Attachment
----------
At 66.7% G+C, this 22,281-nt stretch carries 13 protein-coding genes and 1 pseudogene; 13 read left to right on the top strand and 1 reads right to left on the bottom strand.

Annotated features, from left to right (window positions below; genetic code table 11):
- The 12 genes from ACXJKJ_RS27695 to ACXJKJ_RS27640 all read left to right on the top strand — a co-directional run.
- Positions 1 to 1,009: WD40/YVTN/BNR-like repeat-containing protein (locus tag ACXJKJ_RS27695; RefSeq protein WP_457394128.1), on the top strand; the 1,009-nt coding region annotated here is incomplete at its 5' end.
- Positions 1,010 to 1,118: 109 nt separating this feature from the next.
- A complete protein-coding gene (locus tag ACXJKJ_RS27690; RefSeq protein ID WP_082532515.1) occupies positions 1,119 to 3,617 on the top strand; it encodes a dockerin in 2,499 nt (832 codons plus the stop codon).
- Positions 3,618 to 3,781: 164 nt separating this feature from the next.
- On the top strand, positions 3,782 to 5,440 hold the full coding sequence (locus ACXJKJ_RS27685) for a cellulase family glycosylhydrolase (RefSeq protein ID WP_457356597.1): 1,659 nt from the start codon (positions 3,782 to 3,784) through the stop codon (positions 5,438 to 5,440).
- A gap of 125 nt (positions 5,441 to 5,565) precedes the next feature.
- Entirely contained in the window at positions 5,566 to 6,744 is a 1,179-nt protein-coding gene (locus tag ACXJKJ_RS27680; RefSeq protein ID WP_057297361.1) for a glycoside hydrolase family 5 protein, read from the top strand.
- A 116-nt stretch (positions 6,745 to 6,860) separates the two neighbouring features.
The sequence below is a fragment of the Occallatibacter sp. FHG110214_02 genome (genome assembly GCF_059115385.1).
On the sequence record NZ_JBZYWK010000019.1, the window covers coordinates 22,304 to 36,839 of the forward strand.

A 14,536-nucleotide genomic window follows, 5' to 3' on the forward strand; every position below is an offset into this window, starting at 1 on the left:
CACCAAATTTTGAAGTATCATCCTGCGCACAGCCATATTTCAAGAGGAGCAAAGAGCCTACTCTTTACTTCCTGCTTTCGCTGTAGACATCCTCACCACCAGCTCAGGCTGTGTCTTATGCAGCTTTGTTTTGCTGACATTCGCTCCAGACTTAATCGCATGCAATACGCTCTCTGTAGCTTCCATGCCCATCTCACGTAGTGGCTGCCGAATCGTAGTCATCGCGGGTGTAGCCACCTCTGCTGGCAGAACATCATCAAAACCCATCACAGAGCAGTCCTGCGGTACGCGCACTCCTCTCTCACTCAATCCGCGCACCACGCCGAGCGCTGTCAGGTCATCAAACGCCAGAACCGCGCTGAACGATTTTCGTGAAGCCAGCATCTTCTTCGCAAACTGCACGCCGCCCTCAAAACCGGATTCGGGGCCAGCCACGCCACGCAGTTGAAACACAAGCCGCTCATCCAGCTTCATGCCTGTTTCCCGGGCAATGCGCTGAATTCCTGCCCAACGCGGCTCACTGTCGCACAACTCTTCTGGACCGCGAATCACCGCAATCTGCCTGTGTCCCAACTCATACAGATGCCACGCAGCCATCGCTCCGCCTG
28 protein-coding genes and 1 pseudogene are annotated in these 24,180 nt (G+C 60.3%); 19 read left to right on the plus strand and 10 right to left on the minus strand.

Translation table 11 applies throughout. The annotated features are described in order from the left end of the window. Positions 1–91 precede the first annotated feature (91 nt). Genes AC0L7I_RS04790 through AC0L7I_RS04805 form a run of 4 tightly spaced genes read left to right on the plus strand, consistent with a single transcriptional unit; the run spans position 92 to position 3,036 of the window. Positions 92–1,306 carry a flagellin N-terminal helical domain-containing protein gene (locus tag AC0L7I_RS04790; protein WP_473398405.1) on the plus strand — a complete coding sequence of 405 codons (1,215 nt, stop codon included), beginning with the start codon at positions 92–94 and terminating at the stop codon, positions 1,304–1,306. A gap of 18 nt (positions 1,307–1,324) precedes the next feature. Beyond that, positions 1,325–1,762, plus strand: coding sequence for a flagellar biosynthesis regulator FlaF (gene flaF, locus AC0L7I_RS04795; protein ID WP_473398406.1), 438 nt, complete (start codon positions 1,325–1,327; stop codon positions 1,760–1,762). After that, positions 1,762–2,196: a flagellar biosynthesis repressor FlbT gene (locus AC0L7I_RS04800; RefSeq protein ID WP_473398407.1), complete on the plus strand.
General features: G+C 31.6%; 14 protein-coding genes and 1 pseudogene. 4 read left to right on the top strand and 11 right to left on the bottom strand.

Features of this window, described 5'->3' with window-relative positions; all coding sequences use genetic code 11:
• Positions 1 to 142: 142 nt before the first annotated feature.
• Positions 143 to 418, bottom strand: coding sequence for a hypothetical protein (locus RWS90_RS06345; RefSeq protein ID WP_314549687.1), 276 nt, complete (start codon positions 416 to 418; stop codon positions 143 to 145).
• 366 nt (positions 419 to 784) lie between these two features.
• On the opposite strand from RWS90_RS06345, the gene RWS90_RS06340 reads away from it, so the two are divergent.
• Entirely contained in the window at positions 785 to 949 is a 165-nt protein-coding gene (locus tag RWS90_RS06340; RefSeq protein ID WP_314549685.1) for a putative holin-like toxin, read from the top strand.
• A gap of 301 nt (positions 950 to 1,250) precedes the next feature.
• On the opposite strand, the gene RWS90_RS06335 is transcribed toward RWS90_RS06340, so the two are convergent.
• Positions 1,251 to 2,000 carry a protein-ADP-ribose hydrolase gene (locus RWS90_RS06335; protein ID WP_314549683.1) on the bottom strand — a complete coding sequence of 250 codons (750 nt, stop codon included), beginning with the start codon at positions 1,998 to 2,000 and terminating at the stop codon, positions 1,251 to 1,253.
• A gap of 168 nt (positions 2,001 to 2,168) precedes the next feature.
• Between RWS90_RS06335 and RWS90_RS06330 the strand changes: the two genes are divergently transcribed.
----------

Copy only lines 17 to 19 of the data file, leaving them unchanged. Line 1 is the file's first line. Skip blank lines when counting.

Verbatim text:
Translation table 11 applies throughout. The annotated features are described in order from the left end of the window. Positions 1–91 precede the first annotated feature (91 nt). Genes AC0L7I_RS04790 through AC0L7I_RS04805 form a run of 4 tightly spaced genes read left to right on the plus strand, consistent with a single transcriptional unit; the run spans position 92 to position 3,036 of the window. Positions 92–1,306 carry a flagellin N-terminal helical domain-containing protein gene (locus tag AC0L7I_RS04790; protein WP_473398405.1) on the plus strand — a complete coding sequence of 405 codons (1,215 nt, stop codon included), beginning with the start codon at positions 92–94 and terminating at the stop codon, positions 1,304–1,306. A gap of 18 nt (positions 1,307–1,324) precedes the next feature. Beyond that, positions 1,325–1,762, plus strand: coding sequence for a flagellar biosynthesis regulator FlaF (gene flaF, locus AC0L7I_RS04795; protein ID WP_473398406.1), 438 nt, complete (start codon positions 1,325–1,327; stop codon positions 1,760–1,762). After that, positions 1,762–2,196: a flagellar biosynthesis repressor FlbT gene (locus AC0L7I_RS04800; RefSeq protein ID WP_473398407.1), complete on the plus strand.
General features: G+C 31.6%; 14 protein-coding genes and 1 pseudogene. 4 read left to right on the top strand and 11 right to left on the bottom strand.

Features of this window, described 5'->3' with window-relative positions; all coding sequences use genetic code 11: